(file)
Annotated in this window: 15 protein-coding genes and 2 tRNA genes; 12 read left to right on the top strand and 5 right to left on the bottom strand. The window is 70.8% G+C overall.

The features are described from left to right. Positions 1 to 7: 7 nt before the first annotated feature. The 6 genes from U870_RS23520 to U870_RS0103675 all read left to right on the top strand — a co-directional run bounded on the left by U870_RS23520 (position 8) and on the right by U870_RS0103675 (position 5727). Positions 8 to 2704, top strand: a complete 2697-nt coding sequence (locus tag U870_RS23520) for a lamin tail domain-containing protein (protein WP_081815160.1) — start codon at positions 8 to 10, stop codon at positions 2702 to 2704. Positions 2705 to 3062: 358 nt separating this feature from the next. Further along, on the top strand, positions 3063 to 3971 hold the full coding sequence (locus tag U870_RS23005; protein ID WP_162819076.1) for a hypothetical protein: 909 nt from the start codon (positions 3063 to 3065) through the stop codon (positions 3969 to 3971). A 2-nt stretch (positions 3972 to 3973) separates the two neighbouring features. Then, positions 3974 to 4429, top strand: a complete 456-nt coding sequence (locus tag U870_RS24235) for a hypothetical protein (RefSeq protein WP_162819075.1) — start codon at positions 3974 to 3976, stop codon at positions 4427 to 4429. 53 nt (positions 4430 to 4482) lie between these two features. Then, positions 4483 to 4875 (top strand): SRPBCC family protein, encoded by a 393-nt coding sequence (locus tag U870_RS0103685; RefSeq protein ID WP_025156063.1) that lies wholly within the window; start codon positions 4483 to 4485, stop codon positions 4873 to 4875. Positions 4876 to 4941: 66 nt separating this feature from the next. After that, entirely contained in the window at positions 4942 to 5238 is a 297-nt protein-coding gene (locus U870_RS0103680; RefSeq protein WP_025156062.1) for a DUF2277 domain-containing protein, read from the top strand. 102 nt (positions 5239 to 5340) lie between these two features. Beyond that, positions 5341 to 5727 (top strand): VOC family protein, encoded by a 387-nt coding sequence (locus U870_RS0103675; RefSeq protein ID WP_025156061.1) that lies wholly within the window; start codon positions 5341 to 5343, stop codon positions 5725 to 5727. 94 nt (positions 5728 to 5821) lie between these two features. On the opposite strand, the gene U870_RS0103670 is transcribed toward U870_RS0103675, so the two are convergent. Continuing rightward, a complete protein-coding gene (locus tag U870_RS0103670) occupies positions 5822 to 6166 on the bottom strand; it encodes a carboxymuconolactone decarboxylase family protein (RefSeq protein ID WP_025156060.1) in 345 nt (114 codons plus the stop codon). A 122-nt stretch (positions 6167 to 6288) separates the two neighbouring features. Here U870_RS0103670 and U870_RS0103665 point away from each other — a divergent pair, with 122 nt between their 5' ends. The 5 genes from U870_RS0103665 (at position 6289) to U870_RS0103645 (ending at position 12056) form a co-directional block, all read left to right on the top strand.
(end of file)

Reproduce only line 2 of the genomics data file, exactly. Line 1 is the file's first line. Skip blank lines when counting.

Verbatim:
The features are described from left to right. Positions 1 to 7: 7 nt before the first annotated feature. The 6 genes from U870_RS23520 to U870_RS0103675 all read left to right on the top strand — a co-directional run bounded on the left by U870_RS23520 (position 8) and on the right by U870_RS0103675 (position 5727). Positions 8 to 2704, top strand: a complete 2697-nt coding sequence (locus tag U870_RS23520) for a lamin tail domain-containing protein (protein WP_081815160.1) — start codon at positions 8 to 10, stop codon at positions 2702 to 2704. Positions 2705 to 3062: 358 nt separating this feature from the next. Further along, on the top strand, positions 3063 to 3971 hold the full coding sequence (locus tag U870_RS23005; protein ID WP_162819076.1) for a hypothetical protein: 909 nt from the start codon (positions 3063 to 3065) through the stop codon (positions 3969 to 3971). A 2-nt stretch (positions 3972 to 3973) separates the two neighbouring features. Then, positions 3974 to 4429, top strand: a complete 456-nt coding sequence (locus tag U870_RS24235) for a hypothetical protein (RefSeq protein WP_162819075.1) — start codon at positions 3974 to 3976, stop codon at positions 4427 to 4429. 53 nt (positions 4430 to 4482) lie between these two features. Then, positions 4483 to 4875 (top strand): SRPBCC family protein, encoded by a 393-nt coding sequence (locus tag U870_RS0103685; RefSeq protein ID WP_025156063.1) that lies wholly within the window; start codon positions 4483 to 4485, stop codon positions 4873 to 4875. Positions 4876 to 4941: 66 nt separating this feature from the next. After that, entirely contained in the window at positions 4942 to 5238 is a 297-nt protein-coding gene (locus U870_RS0103680; RefSeq protein WP_025156062.1) for a DUF2277 domain-containing protein, read from the top strand. 102 nt (positions 5239 to 5340) lie between these two features. Beyond that, positions 5341 to 5727 (top strand): VOC family protein, encoded by a 387-nt coding sequence (locus U870_RS0103675; RefSeq protein ID WP_025156061.1) that lies wholly within the window; start codon positions 5341 to 5343, stop codon positions 5725 to 5727. 94 nt (positions 5728 to 5821) lie between these two features. On the opposite strand, the gene U870_RS0103670 is transcribed toward U870_RS0103675, so the two are convergent. Continuing rightward, a complete protein-coding gene (locus tag U870_RS0103670) occupies positions 5822 to 6166 on the bottom strand; it encodes a carboxymuconolactone decarboxylase family protein (RefSeq protein ID WP_025156060.1) in 345 nt (114 codons plus the stop codon). A 122-nt stretch (positions 6167 to 6288) separates the two neighbouring features. Here U870_RS0103670 and U870_RS0103665 point away from each other — a divergent pair, with 122 nt between their 5' ends. The 5 genes from U870_RS0103665 (at position 6289) to U870_RS0103645 (ending at position 12056) form a co-directional block, all read left to right on the top strand.